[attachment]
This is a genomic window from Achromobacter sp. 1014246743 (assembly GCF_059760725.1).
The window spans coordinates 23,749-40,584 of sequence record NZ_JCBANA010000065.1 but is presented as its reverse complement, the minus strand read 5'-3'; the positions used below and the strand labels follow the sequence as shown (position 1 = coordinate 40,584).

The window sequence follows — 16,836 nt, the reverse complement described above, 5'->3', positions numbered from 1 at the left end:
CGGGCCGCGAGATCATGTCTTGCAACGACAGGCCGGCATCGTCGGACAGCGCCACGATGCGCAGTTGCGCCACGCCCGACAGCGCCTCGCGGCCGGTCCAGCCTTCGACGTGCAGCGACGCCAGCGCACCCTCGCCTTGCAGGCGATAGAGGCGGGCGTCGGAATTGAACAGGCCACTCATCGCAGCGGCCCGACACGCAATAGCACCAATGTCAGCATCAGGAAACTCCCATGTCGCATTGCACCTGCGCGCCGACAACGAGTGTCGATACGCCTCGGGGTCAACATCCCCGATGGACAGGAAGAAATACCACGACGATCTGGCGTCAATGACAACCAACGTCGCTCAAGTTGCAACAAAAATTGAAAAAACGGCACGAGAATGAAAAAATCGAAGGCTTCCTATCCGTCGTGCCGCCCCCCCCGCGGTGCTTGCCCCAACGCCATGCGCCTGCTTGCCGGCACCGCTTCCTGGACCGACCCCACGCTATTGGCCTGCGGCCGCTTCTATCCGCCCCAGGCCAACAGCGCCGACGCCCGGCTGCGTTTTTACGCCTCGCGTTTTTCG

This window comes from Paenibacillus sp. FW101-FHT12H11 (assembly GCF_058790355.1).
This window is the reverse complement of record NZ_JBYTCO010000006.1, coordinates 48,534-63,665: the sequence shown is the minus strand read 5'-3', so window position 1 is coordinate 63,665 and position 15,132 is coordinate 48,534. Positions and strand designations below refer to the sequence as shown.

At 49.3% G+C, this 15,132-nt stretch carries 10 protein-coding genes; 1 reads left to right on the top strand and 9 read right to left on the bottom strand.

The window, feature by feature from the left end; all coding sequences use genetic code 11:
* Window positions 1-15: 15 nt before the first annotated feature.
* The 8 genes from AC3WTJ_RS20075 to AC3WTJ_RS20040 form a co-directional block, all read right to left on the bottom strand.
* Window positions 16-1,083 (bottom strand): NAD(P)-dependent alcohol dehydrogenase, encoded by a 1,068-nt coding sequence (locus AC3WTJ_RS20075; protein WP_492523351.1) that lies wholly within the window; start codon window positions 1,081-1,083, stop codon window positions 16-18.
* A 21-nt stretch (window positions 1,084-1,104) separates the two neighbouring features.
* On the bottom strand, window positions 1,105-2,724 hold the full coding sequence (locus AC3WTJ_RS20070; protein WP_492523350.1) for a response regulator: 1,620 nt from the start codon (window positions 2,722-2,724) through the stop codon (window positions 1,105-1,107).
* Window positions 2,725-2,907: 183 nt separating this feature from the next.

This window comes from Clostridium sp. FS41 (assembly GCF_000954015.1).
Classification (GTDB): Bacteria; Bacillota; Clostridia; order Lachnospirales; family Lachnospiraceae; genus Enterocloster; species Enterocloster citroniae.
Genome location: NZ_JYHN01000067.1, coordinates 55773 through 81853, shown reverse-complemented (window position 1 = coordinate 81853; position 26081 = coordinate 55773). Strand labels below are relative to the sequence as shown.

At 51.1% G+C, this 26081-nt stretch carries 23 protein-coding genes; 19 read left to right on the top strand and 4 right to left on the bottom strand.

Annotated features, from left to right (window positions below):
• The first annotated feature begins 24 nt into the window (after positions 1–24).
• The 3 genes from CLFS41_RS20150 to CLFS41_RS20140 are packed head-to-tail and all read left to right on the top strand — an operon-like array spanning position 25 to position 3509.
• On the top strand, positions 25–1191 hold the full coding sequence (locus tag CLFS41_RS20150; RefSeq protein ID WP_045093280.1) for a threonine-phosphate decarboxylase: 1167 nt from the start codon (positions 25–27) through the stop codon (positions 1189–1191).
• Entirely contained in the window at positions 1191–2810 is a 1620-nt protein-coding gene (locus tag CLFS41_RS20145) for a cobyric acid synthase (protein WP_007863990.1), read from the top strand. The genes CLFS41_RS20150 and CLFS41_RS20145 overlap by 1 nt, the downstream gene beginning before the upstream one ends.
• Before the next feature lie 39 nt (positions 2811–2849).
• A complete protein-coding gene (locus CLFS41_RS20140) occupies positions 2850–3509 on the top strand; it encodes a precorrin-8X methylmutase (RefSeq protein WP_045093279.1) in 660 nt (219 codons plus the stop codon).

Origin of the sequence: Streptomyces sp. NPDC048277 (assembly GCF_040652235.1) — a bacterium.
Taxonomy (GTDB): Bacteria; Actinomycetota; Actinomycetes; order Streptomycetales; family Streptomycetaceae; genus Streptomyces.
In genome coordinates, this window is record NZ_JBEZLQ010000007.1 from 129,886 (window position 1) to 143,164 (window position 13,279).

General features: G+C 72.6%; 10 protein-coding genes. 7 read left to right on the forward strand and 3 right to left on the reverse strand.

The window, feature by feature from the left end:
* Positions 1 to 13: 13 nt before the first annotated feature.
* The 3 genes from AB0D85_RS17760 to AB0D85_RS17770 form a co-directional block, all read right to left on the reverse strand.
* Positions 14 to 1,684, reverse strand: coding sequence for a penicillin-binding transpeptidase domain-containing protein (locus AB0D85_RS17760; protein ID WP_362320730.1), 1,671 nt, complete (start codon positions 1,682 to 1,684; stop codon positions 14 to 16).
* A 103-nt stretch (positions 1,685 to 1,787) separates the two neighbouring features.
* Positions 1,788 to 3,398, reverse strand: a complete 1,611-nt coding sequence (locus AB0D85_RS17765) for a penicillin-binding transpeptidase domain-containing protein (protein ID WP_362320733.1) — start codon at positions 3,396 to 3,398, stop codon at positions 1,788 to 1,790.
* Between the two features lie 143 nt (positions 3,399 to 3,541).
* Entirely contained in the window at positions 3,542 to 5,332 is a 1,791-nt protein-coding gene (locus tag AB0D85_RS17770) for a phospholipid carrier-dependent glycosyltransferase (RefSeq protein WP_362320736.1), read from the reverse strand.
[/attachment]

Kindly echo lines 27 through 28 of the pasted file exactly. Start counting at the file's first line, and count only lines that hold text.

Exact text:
Taxonomy (GTDB): Bacteria; Actinomycetota; Actinomycetes; order Streptomycetales; family Streptomycetaceae; genus Streptomyces.
In genome coordinates, this window is record NZ_JBEZLQ010000007.1 from 129,886 (window position 1) to 143,164 (window position 13,279).